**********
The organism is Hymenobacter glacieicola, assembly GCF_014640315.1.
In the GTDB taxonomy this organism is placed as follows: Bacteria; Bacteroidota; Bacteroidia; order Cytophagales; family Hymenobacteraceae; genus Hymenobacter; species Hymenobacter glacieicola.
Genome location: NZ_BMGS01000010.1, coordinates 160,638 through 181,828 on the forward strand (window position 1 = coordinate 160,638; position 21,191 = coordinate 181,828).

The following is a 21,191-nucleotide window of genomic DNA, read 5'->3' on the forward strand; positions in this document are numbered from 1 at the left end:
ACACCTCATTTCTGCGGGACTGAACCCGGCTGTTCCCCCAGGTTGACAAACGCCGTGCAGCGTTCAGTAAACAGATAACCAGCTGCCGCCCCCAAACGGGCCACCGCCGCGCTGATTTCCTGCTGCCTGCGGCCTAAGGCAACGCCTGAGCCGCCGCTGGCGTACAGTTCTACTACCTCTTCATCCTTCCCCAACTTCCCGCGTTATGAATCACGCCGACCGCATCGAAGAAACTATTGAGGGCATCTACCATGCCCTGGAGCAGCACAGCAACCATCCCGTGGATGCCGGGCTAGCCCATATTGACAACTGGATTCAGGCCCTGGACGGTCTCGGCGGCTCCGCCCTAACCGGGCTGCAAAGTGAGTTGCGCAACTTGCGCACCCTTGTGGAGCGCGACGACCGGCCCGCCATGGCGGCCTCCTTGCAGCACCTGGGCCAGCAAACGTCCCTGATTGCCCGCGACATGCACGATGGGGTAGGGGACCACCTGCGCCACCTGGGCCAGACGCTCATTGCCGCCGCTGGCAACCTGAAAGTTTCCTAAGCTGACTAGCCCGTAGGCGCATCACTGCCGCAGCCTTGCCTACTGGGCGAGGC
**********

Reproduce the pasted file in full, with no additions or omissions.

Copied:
The organism is Hymenobacter glacieicola, assembly GCF_014640315.1.
In the GTDB taxonomy this organism is placed as follows: Bacteria; Bacteroidota; Bacteroidia; order Cytophagales; family Hymenobacteraceae; genus Hymenobacter; species Hymenobacter glacieicola.
Genome location: NZ_BMGS01000010.1, coordinates 160,638 through 181,828 on the forward strand (window position 1 = coordinate 160,638; position 21,191 = coordinate 181,828).

The following is a 21,191-nucleotide window of genomic DNA, read 5'->3' on the forward strand; positions in this document are numbered from 1 at the left end:
ACACCTCATTTCTGCGGGACTGAACCCGGCTGTTCCCCCAGGTTGACAAACGCCGTGCAGCGTTCAGTAAACAGATAACCAGCTGCCGCCCCCAAACGGGCCACCGCCGCGCTGATTTCCTGCTGCCTGCGGCCTAAGGCAACGCCTGAGCCGCCGCTGGCGTACAGTTCTACTACCTCTTCATCCTTCCCCAACTTCCCGCGTTATGAATCACGCCGACCGCATCGAAGAAACTATTGAGGGCATCTACCATGCCCTGGAGCAGCACAGCAACCATCCCGTGGATGCCGGGCTAGCCCATATTGACAACTGGATTCAGGCCCTGGACGGTCTCGGCGGCTCCGCCCTAACCGGGCTGCAAAGTGAGTTGCGCAACTTGCGCACCCTTGTGGAGCGCGACGACCGGCCCGCCATGGCGGCCTCCTTGCAGCACCTGGGCCAGCAAACGTCCCTGATTGCCCGCGACATGCACGATGGGGTAGGGGACCACCTGCGCCACCTGGGCCAGACGCTCATTGCCGCCGCTGGCAACCTGAAAGTTTCCTAAGCTGACTAGCCCGTAGGCGCATCACTGCCGCAGCCTTGCCTACTGGGCGAGGC